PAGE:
If you’ve ever seen the show Mythbusters, you know the premise: a widely-held belief is transparently and scientifically challenged by experimental scientists (fundamentally, Adam and Jamie) who, I suspect, really like blowing things up. (If you’ve watched the show, you’ll get this; if not, just know that there’s a lot of blowing stuff up.) In the end, you are able to walk away from the show—and that show’s tested belief—with a wider understanding of its truth, and how to derive that truth scientifically.
It’s a fascinating show, and for those who value truth or knowledge, is a real feast for both.
In the real world, I wish we had an Adam Savage and Jamie Hyneman for everything, but unfortunately, they are busy testing things and blowing them up. (And now they’ve moved on to bigger and better things).
In my work with veterans and military spouses now, and with the companies that hire them, there are many times I hear a purported myth and want to pull my hair out. They often sound like this:
“I would hire more veterans, but don’t they all have PTSD?”
“I need someone who can be proactive, not just take orders.”
and from the veteran side:
“It’s like there’s nobody out there who gets me. Civilians don’t care.”
“I need to make at least what I did in the military or that job isn’t worth it.”
Now, keep in mind that not all veterans (or companies) hold these beliefs, but they are pretty common in the general dialogue surrounding veteran transition and veteran hiring. The problem is that while these feelings may be based on emotion or feeling, there’s not must substance outside of that.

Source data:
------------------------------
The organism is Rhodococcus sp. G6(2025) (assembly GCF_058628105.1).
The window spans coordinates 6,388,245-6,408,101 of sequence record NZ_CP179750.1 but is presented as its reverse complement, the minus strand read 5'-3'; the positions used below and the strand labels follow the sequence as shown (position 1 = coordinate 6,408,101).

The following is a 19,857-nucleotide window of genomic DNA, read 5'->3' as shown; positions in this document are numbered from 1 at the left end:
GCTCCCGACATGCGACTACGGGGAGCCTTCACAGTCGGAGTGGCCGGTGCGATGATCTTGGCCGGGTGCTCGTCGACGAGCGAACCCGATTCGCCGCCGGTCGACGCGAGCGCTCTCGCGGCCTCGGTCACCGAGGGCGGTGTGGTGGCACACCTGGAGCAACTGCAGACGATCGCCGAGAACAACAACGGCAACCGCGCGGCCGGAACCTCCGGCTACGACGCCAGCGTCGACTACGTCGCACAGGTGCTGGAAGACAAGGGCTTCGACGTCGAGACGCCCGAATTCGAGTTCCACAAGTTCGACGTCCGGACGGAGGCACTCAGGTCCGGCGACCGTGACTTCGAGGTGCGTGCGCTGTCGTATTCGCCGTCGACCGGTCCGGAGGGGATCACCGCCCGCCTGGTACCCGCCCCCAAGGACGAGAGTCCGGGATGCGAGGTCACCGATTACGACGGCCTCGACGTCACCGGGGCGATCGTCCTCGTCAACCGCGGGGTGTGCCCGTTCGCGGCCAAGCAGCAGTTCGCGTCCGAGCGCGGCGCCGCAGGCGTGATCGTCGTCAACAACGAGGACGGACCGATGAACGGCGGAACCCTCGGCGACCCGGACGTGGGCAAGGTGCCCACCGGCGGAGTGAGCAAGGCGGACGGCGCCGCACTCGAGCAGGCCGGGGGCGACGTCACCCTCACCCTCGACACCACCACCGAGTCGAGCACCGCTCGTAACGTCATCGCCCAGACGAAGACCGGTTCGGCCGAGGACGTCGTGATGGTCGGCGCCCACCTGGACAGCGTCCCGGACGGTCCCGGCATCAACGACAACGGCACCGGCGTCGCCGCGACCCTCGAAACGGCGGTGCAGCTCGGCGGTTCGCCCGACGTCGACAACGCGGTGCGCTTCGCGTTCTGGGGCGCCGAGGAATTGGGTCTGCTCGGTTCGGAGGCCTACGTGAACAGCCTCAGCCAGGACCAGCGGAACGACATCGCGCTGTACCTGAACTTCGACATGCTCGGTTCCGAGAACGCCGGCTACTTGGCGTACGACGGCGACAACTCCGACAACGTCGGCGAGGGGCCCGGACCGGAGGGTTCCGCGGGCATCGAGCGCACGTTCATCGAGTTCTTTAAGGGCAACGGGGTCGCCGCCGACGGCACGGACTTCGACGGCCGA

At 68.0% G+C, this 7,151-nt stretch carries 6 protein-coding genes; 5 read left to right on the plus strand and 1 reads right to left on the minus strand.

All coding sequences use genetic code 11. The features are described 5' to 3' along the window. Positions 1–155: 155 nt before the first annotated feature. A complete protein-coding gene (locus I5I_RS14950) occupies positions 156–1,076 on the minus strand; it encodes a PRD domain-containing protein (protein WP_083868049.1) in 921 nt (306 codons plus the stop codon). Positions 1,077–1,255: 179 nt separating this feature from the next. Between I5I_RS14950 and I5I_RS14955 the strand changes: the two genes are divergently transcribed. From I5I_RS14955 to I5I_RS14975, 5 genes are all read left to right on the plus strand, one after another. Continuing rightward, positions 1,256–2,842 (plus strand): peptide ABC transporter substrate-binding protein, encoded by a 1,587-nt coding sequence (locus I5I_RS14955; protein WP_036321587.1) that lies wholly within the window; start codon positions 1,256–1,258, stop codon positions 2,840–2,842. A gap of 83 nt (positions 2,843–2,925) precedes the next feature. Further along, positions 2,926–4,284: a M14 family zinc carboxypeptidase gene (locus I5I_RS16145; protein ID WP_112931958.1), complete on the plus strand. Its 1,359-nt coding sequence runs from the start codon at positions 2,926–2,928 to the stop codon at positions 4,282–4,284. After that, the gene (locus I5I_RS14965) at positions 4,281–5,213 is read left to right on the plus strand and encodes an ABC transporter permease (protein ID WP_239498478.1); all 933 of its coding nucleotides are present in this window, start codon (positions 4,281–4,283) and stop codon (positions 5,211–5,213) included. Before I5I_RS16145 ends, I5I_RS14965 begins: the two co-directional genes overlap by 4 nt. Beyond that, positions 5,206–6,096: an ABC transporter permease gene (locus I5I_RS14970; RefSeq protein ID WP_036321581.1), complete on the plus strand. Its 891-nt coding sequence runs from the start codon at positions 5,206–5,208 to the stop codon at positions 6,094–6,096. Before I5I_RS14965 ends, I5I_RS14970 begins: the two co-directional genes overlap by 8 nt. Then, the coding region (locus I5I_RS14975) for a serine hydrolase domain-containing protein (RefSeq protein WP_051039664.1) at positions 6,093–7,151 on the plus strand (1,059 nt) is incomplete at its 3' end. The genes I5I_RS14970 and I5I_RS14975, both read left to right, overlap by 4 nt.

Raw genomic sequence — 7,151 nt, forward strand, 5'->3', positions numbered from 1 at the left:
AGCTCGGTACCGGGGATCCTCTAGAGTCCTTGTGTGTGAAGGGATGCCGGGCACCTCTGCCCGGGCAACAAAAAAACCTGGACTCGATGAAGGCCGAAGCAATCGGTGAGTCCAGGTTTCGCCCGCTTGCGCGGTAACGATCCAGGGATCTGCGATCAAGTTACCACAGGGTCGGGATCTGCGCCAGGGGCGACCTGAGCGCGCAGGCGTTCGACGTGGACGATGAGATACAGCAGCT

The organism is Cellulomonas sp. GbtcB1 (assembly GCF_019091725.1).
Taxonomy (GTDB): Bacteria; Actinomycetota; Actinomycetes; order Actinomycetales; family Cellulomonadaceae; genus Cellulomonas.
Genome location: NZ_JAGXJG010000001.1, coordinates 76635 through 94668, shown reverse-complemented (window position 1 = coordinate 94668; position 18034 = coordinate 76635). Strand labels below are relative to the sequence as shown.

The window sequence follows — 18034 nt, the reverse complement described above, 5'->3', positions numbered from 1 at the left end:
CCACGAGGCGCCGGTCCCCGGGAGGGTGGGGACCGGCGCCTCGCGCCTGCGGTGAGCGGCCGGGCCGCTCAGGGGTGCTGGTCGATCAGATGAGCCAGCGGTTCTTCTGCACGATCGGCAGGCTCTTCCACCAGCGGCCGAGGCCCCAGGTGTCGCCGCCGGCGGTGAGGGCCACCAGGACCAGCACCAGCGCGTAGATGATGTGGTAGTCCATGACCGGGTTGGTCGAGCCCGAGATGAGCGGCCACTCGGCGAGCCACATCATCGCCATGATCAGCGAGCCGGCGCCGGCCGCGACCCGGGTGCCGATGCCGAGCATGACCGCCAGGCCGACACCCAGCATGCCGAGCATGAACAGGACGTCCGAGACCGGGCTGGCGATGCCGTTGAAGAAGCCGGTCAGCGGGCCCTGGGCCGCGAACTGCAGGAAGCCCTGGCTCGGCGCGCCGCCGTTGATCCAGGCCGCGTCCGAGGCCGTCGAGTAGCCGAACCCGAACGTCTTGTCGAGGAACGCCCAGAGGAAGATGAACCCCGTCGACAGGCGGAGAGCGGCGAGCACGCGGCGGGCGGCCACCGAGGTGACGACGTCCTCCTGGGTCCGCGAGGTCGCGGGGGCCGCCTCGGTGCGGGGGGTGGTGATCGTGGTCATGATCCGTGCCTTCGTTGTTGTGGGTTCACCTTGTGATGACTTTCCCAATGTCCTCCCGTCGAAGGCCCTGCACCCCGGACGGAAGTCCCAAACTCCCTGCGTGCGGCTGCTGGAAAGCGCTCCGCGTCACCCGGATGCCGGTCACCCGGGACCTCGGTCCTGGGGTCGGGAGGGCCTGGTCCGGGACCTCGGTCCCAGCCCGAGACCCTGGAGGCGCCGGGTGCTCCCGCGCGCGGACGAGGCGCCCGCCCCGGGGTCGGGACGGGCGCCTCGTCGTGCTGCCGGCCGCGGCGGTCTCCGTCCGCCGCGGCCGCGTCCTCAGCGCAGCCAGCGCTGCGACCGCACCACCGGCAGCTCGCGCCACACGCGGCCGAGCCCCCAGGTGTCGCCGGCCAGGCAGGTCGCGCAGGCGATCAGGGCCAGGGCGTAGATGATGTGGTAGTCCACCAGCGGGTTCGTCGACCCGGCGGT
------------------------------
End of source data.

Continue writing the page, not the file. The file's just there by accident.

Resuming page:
They are myths.
So, here, we’ve got an oldie but a goodie: In 2014, the Joint Chiefs of Staff released a White Paper on Veteran Stereotypes. It comes from both sides of the equation and addresses some of the most common misconceptions, and while it does have a few years under its belt, its still one of the most solid pieces of data on the subject, with a lot of science backing it up.
I’d encourage you to read it—no matter which side of the discussion you’re coming from and regardless of what you think about any of the matters at hand—for one simple reason: it is only by understanding what’s out there swirling as fact that we can address issues that would otherwise divide us. In short, it’s a great piece of education. In the long game, it could be a foundational element in how the veteran community and the corporate communities continue to work together and grow relationships.
To access the survey, click here: Joint Chiefs White Paper on veteran stereotypes, 2014.